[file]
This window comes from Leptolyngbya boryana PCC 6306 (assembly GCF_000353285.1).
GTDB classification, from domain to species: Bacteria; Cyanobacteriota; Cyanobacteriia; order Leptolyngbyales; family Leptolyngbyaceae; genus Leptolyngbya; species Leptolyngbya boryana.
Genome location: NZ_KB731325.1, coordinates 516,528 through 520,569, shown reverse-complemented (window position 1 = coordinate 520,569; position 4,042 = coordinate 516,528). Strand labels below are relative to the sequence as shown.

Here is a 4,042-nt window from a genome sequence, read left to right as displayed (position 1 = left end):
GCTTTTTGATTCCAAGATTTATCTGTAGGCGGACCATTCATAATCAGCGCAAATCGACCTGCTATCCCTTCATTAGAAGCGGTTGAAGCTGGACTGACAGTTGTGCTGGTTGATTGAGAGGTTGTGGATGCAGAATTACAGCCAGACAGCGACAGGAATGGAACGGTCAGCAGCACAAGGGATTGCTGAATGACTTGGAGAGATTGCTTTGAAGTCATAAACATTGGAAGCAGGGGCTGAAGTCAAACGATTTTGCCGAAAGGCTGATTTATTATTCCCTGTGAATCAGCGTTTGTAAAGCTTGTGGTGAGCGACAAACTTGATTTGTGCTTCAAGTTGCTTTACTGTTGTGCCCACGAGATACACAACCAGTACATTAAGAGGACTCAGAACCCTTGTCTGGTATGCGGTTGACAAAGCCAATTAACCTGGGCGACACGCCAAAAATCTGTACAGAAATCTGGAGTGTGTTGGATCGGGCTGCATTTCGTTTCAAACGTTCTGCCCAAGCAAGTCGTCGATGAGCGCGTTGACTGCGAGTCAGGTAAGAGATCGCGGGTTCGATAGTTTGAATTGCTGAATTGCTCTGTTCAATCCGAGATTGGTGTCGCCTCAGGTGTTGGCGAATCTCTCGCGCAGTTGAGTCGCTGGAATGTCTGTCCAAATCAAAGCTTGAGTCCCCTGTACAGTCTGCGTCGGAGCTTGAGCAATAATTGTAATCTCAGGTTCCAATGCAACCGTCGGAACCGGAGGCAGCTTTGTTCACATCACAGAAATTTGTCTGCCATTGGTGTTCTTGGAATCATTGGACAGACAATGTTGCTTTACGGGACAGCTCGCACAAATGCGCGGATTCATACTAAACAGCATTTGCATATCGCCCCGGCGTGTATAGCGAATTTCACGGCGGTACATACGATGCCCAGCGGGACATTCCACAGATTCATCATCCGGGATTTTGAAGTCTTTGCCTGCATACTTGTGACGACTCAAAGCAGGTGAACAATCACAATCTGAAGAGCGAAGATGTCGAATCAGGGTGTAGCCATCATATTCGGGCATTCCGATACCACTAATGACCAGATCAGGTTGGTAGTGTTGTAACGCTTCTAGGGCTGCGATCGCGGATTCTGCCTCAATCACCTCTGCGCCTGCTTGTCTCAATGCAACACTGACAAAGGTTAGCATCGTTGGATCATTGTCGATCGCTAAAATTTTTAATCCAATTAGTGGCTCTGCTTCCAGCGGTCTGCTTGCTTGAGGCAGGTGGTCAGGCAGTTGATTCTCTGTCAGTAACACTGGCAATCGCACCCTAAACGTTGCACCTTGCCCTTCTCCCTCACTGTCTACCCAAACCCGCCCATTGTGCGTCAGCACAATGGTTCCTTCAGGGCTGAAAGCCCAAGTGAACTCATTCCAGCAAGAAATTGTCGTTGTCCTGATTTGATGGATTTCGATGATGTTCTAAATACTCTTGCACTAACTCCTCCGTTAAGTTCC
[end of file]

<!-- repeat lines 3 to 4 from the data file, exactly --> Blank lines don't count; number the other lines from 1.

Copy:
Genome location: NZ_KB731325.1, coordinates 516,528 through 520,569, shown reverse-complemented (window position 1 = coordinate 520,569; position 4,042 = coordinate 516,528). Strand labels below are relative to the sequence as shown.

Here is a 4,042-nt window from a genome sequence, read left to right as displayed (position 1 = left end):